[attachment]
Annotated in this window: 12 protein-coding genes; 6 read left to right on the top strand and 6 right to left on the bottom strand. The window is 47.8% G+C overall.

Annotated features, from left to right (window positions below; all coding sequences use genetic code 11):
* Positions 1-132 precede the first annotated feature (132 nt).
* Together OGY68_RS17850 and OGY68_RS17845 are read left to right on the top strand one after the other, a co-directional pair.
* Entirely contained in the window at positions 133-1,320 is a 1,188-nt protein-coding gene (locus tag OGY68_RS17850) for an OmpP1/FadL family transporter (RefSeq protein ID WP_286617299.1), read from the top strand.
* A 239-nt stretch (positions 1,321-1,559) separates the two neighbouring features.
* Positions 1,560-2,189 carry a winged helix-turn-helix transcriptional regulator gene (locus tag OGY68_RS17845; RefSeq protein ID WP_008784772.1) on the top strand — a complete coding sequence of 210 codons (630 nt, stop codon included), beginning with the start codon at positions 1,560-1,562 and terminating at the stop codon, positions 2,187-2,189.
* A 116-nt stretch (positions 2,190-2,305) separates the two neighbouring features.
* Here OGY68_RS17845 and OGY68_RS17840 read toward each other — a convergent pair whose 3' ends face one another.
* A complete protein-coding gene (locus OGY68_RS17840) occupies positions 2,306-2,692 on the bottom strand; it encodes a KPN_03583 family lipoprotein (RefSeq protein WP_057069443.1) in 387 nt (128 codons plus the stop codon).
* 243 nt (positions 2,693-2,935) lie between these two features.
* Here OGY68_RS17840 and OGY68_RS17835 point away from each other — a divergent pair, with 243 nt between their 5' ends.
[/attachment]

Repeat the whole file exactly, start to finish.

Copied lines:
Annotated in this window: 12 protein-coding genes; 6 read left to right on the top strand and 6 right to left on the bottom strand. The window is 47.8% G+C overall.

Annotated features, from left to right (window positions below; all coding sequences use genetic code 11):
* Positions 1-132 precede the first annotated feature (132 nt).
* Together OGY68_RS17850 and OGY68_RS17845 are read left to right on the top strand one after the other, a co-directional pair.
* Entirely contained in the window at positions 133-1,320 is a 1,188-nt protein-coding gene (locus tag OGY68_RS17850) for an OmpP1/FadL family transporter (RefSeq protein ID WP_286617299.1), read from the top strand.
* A 239-nt stretch (positions 1,321-1,559) separates the two neighbouring features.
* Positions 1,560-2,189 carry a winged helix-turn-helix transcriptional regulator gene (locus tag OGY68_RS17845; RefSeq protein ID WP_008784772.1) on the top strand — a complete coding sequence of 210 codons (630 nt, stop codon included), beginning with the start codon at positions 1,560-1,562 and terminating at the stop codon, positions 2,187-2,189.
* A 116-nt stretch (positions 2,190-2,305) separates the two neighbouring features.
* Here OGY68_RS17845 and OGY68_RS17840 read toward each other — a convergent pair whose 3' ends face one another.
* A complete protein-coding gene (locus OGY68_RS17840) occupies positions 2,306-2,692 on the bottom strand; it encodes a KPN_03583 family lipoprotein (RefSeq protein WP_057069443.1) in 387 nt (128 codons plus the stop codon).
* 243 nt (positions 2,693-2,935) lie between these two features.
* Here OGY68_RS17840 and OGY68_RS17835 point away from each other — a divergent pair, with 243 nt between their 5' ends.